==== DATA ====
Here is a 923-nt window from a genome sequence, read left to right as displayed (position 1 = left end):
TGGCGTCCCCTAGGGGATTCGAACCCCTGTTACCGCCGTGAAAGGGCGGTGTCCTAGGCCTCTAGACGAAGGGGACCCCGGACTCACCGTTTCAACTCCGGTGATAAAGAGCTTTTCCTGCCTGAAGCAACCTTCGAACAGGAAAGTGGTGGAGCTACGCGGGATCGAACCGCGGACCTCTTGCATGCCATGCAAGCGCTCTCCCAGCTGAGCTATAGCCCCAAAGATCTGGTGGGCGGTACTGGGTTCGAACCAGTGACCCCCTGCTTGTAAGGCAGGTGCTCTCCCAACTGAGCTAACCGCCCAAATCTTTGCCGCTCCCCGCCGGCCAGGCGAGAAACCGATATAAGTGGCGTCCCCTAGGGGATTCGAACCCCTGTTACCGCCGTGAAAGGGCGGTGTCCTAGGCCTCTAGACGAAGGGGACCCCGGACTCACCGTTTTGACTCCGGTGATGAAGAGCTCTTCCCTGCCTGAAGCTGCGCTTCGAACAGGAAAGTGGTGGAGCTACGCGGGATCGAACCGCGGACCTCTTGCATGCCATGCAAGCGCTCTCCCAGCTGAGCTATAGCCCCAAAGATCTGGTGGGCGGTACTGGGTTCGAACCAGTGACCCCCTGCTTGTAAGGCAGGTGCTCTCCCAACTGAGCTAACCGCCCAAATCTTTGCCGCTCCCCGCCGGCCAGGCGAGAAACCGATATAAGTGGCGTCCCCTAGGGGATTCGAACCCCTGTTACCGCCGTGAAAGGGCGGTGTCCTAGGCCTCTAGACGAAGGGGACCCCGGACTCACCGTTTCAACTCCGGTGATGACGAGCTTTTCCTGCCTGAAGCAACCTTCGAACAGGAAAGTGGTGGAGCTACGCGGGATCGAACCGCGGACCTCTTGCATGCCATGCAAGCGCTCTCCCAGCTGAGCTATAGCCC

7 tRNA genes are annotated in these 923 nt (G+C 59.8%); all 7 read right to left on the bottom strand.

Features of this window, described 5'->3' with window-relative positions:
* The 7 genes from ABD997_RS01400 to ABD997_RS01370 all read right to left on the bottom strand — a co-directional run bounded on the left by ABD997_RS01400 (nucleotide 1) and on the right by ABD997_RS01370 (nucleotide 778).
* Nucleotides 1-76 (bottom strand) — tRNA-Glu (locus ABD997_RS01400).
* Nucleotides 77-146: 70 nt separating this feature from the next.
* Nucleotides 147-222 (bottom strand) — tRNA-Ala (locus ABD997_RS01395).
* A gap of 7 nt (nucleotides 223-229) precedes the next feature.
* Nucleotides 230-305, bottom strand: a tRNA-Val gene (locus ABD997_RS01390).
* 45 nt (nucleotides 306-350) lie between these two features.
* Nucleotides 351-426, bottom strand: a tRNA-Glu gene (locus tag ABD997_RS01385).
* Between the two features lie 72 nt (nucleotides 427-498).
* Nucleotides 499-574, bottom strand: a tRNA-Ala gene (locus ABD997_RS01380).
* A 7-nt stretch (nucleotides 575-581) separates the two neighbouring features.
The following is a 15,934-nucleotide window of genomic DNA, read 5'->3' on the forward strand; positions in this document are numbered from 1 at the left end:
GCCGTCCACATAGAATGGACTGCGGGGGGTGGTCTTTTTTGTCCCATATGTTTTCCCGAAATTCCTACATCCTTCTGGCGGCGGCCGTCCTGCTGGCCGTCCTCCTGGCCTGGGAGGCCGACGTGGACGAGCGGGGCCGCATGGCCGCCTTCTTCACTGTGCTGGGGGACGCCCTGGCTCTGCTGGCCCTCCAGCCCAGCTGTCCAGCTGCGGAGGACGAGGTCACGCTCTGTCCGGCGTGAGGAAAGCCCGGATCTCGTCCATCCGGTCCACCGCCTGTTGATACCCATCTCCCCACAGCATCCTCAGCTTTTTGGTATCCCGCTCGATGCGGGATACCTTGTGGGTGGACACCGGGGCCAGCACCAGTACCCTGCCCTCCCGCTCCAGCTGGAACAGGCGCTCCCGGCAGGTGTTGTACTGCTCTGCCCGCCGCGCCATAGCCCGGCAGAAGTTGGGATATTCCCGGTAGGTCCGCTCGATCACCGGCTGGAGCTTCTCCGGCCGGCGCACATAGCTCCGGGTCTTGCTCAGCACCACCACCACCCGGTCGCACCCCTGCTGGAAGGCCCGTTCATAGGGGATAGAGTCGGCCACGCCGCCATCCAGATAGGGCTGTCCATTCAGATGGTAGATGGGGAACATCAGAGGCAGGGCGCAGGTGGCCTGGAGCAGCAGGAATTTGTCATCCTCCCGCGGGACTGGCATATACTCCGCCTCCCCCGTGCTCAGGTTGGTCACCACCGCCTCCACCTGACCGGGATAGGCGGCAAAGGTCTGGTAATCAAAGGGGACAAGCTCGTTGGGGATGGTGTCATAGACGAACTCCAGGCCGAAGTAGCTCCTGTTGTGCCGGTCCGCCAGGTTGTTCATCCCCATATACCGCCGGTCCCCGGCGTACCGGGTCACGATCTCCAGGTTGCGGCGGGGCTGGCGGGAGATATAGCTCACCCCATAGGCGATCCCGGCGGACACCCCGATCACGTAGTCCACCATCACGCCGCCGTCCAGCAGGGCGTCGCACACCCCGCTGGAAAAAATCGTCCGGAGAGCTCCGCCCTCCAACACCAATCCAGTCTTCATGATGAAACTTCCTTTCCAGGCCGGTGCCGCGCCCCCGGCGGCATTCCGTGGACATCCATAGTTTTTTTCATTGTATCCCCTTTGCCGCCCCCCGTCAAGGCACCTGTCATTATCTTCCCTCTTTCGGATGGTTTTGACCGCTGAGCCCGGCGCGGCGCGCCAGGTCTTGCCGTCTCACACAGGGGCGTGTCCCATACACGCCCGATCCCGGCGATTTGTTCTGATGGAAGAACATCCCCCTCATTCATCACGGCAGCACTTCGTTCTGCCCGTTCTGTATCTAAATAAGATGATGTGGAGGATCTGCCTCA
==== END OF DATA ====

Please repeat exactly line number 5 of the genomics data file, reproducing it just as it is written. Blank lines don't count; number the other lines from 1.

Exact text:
* The 7 genes from ABD997_RS01400 to ABD997_RS01370 all read right to left on the bottom strand — a co-directional run bounded on the left by ABD997_RS01400 (nucleotide 1) and on the right by ABD997_RS01370 (nucleotide 778).